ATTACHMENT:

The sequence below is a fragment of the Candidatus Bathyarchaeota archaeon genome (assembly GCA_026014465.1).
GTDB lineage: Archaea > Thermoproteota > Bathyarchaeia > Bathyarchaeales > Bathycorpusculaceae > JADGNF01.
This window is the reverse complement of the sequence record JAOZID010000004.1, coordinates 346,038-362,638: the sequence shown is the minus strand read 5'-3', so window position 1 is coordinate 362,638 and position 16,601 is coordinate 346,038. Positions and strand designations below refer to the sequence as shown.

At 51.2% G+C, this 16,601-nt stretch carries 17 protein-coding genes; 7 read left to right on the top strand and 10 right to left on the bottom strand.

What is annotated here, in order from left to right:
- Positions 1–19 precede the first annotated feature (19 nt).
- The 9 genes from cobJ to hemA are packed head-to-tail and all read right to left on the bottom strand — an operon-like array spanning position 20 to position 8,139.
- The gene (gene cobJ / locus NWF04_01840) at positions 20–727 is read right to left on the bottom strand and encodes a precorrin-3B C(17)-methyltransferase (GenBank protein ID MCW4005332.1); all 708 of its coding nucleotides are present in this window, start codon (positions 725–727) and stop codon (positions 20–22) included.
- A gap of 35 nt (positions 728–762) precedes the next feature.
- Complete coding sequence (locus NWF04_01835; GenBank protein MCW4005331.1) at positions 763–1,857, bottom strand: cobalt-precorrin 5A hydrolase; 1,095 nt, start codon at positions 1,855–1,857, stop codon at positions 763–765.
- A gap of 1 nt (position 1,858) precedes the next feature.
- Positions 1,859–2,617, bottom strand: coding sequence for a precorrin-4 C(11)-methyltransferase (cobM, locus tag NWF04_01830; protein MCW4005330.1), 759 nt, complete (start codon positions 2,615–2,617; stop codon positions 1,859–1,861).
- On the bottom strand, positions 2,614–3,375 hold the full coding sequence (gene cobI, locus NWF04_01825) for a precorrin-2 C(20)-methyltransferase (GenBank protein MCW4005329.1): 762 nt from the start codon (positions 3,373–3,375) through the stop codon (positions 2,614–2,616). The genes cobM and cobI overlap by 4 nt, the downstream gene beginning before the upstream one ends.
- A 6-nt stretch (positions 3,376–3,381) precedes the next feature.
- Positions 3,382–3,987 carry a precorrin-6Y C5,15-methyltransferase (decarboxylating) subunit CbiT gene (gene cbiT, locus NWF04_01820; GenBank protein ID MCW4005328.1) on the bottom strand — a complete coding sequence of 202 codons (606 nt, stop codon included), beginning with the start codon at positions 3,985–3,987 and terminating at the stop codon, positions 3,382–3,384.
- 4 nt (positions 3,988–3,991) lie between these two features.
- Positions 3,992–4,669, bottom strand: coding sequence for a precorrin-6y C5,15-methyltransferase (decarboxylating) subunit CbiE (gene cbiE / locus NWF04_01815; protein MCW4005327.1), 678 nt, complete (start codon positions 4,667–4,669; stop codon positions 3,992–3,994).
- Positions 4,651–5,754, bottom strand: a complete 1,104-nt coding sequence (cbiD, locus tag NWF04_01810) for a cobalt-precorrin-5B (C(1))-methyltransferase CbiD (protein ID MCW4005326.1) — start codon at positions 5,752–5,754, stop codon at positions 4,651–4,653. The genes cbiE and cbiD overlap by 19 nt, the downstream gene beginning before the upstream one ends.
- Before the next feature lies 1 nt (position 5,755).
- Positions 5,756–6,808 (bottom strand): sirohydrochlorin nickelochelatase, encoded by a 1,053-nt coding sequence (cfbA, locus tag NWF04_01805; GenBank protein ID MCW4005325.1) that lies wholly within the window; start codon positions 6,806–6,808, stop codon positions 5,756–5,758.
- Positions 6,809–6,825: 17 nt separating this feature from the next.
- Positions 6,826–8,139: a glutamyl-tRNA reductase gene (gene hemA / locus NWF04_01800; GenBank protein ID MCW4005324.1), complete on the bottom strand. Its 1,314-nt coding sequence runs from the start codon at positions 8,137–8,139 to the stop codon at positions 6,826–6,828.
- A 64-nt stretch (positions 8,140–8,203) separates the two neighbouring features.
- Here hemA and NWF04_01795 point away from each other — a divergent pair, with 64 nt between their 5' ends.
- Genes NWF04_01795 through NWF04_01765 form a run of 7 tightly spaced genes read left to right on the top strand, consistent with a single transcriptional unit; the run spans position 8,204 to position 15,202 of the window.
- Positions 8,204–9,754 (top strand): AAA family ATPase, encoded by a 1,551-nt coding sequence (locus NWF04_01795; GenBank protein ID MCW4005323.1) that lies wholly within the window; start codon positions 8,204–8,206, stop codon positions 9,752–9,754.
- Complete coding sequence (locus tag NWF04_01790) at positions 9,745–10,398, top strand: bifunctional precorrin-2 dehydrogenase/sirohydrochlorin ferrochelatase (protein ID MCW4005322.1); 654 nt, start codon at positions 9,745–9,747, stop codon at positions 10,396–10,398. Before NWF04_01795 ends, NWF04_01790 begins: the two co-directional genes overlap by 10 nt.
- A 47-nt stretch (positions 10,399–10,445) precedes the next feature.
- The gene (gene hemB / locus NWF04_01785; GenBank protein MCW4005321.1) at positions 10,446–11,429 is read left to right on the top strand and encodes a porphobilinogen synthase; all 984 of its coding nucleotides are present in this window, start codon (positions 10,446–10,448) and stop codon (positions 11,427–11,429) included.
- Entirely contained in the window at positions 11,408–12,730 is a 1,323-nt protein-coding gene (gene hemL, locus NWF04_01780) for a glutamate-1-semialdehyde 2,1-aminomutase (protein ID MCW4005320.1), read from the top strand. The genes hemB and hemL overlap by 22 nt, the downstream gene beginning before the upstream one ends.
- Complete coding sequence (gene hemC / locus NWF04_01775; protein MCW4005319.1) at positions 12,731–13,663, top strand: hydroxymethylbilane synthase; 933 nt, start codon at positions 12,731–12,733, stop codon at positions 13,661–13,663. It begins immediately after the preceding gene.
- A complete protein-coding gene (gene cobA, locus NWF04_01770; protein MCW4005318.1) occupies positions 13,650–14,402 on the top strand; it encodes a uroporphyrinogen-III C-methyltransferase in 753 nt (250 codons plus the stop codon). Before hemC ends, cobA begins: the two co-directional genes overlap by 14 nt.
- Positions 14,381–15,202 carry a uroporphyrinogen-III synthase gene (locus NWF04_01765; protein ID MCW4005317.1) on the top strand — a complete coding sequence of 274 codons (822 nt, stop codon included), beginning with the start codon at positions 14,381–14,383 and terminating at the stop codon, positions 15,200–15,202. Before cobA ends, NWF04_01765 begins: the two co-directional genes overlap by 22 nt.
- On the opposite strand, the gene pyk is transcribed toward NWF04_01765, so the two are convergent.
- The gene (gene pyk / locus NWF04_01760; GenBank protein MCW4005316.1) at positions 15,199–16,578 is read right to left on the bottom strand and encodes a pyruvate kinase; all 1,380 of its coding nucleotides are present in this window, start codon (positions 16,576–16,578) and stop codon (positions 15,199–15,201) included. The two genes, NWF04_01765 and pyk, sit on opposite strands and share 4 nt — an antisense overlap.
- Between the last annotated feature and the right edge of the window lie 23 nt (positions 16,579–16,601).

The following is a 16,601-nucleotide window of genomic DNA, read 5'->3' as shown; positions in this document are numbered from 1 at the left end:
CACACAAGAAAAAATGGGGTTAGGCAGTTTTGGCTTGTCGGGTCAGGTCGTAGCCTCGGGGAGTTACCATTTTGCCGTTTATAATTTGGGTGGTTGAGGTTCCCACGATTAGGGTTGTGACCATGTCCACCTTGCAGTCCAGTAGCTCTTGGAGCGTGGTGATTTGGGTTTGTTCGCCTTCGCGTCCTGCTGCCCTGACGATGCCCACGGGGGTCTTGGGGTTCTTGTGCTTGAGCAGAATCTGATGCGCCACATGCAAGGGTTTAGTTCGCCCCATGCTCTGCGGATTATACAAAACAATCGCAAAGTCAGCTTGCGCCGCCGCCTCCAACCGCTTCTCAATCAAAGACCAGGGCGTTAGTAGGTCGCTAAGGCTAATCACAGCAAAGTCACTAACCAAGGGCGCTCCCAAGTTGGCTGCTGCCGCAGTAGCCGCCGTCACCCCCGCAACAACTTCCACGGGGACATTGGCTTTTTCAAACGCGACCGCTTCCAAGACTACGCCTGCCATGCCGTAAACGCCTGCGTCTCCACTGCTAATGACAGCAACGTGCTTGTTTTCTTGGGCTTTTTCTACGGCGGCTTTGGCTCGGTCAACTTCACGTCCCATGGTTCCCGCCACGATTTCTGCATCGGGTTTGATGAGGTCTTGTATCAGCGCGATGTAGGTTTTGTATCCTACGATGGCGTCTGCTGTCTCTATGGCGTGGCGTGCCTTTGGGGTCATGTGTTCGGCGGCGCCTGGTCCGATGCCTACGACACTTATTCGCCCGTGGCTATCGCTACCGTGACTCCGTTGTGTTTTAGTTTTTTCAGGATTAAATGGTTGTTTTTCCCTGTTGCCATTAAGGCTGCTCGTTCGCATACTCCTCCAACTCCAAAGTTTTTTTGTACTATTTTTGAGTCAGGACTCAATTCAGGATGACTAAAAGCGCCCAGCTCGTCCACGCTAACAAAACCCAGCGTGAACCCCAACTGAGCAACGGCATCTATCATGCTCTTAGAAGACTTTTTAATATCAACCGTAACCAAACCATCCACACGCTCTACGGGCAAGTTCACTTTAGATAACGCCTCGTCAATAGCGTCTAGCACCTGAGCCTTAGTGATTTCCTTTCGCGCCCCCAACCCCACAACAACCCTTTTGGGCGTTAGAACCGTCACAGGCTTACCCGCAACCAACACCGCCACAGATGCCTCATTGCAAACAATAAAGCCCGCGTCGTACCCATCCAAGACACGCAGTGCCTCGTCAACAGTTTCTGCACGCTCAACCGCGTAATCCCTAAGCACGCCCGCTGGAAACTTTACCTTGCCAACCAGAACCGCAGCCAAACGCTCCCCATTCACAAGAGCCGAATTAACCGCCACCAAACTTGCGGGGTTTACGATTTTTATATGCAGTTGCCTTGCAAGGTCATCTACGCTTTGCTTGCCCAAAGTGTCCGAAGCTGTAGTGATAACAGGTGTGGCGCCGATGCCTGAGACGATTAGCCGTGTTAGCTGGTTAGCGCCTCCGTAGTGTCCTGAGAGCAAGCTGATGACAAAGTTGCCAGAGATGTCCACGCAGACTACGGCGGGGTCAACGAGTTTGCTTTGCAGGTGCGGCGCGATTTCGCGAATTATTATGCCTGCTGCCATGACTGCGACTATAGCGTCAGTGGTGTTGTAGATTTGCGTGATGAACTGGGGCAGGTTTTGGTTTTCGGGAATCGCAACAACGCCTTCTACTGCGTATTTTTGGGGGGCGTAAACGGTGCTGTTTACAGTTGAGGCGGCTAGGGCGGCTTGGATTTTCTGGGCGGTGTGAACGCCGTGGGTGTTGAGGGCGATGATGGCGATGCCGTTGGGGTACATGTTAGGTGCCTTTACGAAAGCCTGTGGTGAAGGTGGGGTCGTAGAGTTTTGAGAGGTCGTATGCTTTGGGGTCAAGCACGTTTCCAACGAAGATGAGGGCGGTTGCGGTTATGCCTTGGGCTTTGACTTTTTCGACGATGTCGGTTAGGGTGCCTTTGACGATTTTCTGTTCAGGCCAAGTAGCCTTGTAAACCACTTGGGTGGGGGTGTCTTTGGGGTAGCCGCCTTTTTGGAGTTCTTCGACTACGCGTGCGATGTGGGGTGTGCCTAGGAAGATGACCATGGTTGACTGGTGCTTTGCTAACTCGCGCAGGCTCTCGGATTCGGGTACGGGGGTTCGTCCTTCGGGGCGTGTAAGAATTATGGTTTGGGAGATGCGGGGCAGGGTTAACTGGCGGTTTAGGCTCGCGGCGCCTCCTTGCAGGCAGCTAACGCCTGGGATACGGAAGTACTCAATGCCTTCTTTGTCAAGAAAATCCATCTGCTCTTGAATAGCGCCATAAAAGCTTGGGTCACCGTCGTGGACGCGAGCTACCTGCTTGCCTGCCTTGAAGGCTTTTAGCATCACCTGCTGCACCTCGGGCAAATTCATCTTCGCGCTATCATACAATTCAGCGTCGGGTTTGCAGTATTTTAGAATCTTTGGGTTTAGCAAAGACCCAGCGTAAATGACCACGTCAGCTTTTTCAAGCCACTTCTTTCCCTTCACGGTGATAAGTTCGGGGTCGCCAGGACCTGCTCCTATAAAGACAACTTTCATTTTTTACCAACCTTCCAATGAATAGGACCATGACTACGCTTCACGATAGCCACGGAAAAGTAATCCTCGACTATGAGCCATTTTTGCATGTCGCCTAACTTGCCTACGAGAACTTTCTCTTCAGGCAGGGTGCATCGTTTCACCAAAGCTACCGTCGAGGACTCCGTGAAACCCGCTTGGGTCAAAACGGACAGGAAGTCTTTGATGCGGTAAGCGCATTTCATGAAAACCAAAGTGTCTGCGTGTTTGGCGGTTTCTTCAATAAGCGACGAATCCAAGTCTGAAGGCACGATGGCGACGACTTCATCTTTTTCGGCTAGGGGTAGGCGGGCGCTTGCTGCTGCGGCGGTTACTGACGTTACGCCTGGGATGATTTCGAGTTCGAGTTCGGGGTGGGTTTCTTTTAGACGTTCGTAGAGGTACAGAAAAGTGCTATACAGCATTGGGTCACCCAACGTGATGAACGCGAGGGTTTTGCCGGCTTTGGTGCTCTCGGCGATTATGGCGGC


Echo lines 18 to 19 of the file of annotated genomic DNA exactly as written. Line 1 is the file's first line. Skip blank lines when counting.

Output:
- Positions 4,651–5,754, bottom strand: a complete 1,104-nt coding sequence (cbiD, locus tag NWF04_01810) for a cobalt-precorrin-5B (C(1))-methyltransferase CbiD (protein ID MCW4005326.1) — start codon at positions 5,752–5,754, stop codon at positions 4,651–4,653. The genes cbiE and cbiD overlap by 19 nt, the downstream gene beginning before the upstream one ends.
- Before the next feature lies 1 nt (position 5,755).